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Presidential vs. Parliamentary

  • Date Submitted: 11/22/2015 05:42 PM
  • Flesch-Kincaid Score: 30.6 
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Although both presidential and parliamentary governments are liberal democracies, they have their differences. Both styles of government are implemented into powerful countries (i.e. United States = Presidential; Canada = Parliamentary), and were created to uphold the true essence of liberal democracy. Although both styles are highly successful forms of liberal democracy and have their own advantages and disadvantages, the parliamentary system used by Canada is superior for a variety of reasons but the three main reasons : less prone to corruption, better electoral system, no separation between executive and legislation.
To fully understand the differences between the two styles, one must first understand what liberal democracy really is. To start, Liberalism is when a government is totally invested in the economic, social and political well being of the individual.   Democracy is much more loose in its definition, many brilliant political minds have argued the true definition of democracy but the most accurate definition would be a political system that wants to help the people by making decisions that will benefit the people and the country itself. Combine the two ideologies and you get liberal democracy, an individually motivated form of democracy. Now that liberal democracy has been discussed, we can now look at the differences between parliamentary and presidential systems.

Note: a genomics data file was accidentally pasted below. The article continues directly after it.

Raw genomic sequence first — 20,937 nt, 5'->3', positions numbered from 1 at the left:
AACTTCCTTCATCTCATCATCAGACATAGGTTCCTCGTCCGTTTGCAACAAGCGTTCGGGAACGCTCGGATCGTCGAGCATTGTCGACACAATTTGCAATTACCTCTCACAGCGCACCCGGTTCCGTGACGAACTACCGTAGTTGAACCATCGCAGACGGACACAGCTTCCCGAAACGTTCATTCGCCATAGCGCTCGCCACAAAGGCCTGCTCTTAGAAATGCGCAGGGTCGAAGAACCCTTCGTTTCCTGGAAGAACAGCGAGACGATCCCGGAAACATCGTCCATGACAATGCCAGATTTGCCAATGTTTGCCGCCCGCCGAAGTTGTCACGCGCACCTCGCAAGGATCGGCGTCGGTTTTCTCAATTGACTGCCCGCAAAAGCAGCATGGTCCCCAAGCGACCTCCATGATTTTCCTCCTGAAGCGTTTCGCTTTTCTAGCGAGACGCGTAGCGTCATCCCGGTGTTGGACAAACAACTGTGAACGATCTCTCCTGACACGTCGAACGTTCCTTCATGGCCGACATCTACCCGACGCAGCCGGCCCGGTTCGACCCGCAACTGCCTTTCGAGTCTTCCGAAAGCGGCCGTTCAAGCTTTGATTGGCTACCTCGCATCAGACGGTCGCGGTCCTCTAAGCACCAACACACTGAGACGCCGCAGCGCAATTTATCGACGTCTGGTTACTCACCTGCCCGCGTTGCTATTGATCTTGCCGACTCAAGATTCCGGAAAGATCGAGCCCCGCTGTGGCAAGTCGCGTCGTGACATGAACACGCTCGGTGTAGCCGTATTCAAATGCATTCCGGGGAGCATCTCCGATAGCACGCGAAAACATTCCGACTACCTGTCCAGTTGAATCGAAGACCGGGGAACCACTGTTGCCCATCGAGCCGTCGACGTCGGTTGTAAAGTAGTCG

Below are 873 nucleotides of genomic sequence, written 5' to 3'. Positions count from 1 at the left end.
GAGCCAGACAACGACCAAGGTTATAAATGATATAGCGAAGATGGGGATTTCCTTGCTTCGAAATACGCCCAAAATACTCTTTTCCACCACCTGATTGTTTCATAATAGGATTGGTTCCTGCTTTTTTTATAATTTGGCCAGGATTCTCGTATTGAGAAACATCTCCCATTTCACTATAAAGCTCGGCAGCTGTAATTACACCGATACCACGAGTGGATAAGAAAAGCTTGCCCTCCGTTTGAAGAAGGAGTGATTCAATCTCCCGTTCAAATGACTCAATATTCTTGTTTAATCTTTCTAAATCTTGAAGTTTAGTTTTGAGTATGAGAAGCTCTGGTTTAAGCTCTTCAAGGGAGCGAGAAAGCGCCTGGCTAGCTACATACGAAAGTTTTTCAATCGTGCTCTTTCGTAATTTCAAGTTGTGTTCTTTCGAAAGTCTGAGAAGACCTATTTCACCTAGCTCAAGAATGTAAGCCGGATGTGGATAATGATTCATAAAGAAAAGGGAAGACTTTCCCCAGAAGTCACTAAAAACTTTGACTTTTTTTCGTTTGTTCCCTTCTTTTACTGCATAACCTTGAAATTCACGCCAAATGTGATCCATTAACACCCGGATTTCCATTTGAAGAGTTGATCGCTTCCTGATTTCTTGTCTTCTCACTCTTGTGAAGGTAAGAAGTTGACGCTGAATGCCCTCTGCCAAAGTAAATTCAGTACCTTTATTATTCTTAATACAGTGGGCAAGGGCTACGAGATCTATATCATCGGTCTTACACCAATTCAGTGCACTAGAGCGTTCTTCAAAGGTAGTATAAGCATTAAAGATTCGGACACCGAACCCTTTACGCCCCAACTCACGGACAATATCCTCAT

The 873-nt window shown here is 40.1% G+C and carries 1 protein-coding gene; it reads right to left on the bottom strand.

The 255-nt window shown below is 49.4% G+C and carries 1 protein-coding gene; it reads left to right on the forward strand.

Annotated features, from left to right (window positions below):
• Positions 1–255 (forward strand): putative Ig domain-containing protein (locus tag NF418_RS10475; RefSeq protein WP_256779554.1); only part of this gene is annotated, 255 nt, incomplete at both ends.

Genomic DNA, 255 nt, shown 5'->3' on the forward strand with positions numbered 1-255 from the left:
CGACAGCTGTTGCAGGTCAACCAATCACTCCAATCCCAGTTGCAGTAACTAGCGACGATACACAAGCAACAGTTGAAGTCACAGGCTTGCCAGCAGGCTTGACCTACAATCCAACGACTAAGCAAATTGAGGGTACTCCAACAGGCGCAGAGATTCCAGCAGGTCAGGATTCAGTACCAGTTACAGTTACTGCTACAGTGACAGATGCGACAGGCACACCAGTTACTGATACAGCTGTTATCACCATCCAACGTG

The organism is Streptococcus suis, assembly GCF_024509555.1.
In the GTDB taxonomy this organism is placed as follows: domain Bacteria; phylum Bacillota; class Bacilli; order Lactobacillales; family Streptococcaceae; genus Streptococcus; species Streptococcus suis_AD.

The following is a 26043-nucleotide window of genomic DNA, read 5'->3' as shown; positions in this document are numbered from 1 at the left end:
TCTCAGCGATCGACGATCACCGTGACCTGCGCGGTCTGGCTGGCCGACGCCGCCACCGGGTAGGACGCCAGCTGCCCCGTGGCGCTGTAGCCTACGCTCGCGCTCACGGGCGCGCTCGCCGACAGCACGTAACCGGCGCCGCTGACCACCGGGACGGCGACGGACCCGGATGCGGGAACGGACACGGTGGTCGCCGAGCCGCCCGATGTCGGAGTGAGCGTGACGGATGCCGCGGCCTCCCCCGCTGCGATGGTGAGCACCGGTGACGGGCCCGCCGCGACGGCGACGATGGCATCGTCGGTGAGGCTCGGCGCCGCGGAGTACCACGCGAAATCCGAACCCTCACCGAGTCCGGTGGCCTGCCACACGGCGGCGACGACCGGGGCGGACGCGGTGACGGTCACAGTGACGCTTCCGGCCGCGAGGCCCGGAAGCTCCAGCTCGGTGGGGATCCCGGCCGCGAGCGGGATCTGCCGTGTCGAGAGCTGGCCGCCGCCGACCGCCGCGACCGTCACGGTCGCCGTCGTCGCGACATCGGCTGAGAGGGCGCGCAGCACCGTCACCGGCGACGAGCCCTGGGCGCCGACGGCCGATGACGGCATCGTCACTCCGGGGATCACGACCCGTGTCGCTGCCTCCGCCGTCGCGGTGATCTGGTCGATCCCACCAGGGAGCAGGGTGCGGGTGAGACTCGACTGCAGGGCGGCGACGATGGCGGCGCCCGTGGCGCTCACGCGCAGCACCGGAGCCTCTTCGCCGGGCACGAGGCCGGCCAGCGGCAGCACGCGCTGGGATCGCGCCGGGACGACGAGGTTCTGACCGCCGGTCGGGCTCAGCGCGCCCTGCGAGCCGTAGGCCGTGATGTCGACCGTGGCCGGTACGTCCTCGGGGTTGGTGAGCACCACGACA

Arend Lijphart, a famous political scientist from the Netherlands, came up with the three main differences between parliamentary and presidential systems. 1: “In
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parliamentary system, the head of government requires the legislature's continued confidence to stay in power; in presidential systems, the head of government stays in power until his term is up.” 2: “Popular selection vs. selection by legislature. Presidents are popularly elected; parliamentary cabinets are selected by the legislature.” 3: “Collective/collegial executive vs. one-person executive. Presidents tend to...

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